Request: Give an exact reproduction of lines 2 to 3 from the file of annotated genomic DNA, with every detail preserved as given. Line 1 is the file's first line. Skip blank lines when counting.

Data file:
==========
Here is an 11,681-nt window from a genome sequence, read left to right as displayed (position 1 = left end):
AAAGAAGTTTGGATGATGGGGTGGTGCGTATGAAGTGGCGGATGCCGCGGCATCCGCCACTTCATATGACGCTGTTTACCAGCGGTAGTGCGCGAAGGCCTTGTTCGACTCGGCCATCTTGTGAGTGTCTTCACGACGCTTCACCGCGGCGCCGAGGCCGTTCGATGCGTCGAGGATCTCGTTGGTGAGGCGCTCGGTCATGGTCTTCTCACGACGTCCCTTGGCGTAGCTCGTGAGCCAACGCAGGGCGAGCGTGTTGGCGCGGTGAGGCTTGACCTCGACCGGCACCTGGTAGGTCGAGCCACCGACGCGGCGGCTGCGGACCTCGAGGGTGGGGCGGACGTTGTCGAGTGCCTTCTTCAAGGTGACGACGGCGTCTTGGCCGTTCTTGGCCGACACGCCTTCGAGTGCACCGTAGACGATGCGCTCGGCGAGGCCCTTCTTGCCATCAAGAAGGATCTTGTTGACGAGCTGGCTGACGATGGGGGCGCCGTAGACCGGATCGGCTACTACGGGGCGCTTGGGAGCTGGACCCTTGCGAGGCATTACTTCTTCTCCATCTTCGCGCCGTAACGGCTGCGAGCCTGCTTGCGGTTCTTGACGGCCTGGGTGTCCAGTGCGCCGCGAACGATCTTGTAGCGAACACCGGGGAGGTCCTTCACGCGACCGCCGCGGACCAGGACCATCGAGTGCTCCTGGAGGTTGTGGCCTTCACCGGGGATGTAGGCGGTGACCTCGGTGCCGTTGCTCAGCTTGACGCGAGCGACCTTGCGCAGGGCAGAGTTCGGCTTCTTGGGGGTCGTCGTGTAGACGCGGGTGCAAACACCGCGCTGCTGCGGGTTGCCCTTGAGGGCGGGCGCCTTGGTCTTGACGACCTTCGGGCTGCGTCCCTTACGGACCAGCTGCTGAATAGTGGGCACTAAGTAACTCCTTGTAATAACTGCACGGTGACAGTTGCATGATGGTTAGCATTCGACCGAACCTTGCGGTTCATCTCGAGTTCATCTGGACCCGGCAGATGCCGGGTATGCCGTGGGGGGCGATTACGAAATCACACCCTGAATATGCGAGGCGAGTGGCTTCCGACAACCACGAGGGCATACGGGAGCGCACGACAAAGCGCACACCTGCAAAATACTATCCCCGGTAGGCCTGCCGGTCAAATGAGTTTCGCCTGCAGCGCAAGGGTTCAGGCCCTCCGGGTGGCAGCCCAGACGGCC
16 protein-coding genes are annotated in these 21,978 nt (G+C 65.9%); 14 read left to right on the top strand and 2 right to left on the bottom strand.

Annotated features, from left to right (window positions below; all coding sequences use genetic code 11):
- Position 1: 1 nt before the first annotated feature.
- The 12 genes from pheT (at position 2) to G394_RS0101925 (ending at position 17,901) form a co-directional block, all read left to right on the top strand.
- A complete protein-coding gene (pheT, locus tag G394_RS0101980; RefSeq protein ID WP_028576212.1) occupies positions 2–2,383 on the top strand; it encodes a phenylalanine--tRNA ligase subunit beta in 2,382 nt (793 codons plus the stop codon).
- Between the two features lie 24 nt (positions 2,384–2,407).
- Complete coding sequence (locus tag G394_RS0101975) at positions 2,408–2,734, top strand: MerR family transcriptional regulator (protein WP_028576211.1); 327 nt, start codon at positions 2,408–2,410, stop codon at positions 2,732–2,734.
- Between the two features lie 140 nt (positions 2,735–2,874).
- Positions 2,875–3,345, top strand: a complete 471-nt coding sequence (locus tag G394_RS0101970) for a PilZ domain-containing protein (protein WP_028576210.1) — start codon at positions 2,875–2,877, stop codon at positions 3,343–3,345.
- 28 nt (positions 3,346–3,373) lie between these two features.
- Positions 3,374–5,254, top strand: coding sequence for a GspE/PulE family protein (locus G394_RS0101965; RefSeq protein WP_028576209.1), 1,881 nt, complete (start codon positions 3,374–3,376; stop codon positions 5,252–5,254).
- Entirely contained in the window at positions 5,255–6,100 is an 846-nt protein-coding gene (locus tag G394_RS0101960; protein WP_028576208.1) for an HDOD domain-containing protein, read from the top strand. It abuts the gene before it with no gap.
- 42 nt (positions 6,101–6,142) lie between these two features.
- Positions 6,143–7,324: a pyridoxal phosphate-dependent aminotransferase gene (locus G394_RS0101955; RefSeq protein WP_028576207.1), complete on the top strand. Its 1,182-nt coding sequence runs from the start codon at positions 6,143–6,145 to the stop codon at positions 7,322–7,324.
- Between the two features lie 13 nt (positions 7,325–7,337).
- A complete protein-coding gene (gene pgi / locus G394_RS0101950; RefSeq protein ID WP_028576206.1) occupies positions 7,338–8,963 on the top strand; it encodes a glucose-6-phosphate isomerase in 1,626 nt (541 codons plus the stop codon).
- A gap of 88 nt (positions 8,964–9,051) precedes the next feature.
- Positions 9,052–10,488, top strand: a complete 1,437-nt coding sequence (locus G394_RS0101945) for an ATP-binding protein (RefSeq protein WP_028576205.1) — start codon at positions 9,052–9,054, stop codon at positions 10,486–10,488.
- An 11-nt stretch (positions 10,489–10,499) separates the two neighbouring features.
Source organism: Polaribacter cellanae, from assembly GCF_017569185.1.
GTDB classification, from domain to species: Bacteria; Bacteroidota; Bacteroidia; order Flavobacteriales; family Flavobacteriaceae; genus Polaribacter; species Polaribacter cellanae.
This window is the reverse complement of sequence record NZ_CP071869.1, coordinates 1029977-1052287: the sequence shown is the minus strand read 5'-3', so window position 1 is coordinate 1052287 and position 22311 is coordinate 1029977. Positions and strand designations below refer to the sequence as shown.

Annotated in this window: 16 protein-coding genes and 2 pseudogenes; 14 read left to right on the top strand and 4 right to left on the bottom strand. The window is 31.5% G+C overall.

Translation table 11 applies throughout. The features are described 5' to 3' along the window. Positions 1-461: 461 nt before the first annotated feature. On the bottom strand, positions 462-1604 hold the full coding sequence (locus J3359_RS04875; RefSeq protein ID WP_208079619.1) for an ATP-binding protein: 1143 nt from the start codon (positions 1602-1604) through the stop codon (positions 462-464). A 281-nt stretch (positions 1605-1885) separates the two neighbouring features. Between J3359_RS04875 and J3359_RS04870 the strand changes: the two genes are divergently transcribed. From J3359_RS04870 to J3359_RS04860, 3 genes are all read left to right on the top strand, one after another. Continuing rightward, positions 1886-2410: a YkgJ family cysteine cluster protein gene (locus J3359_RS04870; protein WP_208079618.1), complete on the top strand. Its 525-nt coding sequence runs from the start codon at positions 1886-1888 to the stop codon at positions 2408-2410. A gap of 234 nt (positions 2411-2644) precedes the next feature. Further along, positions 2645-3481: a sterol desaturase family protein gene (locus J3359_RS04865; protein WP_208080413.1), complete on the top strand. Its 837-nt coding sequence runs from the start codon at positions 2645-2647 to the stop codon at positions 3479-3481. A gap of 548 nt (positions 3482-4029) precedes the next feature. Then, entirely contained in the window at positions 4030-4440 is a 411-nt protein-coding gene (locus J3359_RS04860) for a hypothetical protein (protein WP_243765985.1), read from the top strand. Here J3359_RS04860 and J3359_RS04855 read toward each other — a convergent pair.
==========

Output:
AAAGAAGTTTGGATGATGGGGTGGTGCGTATGAAGTGGCGGATGCCGCGGCATCCGCCACTTCATATGACGCTGTTTACCAGCGGTAGTGCGCGAAGGCCTTGTTCGACTCGGCCATCTTGTGAGTGTCTTCACGACGCTTCACCGCGGCGCCGAGGCCGTTCGATGCGTCGAGGATCTCGTTGGTGAGGCGCTCGGTCATGGTCTTCTCACGACGTCCCTTGGCGTAGCTCGTGAGCCAACGCAGGGCGAGCGTGTTGGCGCGGTGAGGCTTGACCTCGACCGGCACCTGGTAGGTCGAGCCACCGACGCGGCGGCTGCGGACCTCGAGGGTGGGGCGGACGTTGTCGAGTGCCTTCTTCAAGGTGACGACGGCGTCTTGGCCGTTCTTGGCCGACACGCCTTCGAGTGCACCGTAGACGATGCGCTCGGCGAGGCCCTTCTTGCCATCAAGAAGGATCTTGTTGACGAGCTGGCTGACGATGGGGGCGCCGTAGACCGGATCGGCTACTACGGGGCGCTTGGGAGCTGGACCCTTGCGAGGCATTACTTCTTCTCCATCTTCGCGCCGTAACGGCTGCGAGCCTGCTTGCGGTTCTTGACGGCCTGGGTGTCCAGTGCGCCGCGAACGATCTTGTAGCGAACACCGGGGAGGTCCTTCACGCGACCGCCGCGGACCAGGACCATCGAGTGCTCCTGGAGGTTGTGGCCTTCACCGGGGATGTAGGCGGTGACCTCGGTGCCGTTGCTCAGCTTGACGCGAGCGACCTTGCGCAGGGCAGAGTTCGGCTTCTTGGGGGTCGTCGTGTAGACGCGGGTGCAAACACCGCGCTGCTGCGGGTTGCCCTTGAGGGCGGGCGCCTTGGTCTTGACGACCTTCGGGCTGCGTCCCTTACGGACCAGCTGCTGAATAGTGGGCACTAAGTAACTCCTTGTAATAACTGCACGGTGACAGTTGCATGATGGTTAGCATTCGACCGAACCTTGCGGTTCATCTCGAGTTCATCTGGACCCGGCAGATGCCGGGTATGCCGTGGGGGGCGATTACGAAATCACACCCTGAATATGCGAGGCGAGTGGCTTCCGACAACCACGAGGGCATACGGGAGCGCACGACAAAGCGCACACCTGCAAAATACTATCCCCGGTAGGCCTGCCGGTCAAATGAGTTTCGCCTGCAGCGCAAGGGTTCAGGCCCTCCGGGTGGCAGCCCAGACGGCC
16 protein-coding genes are annotated in these 21,978 nt (G+C 65.9%); 14 read left to right on the top strand and 2 right to left on the bottom strand.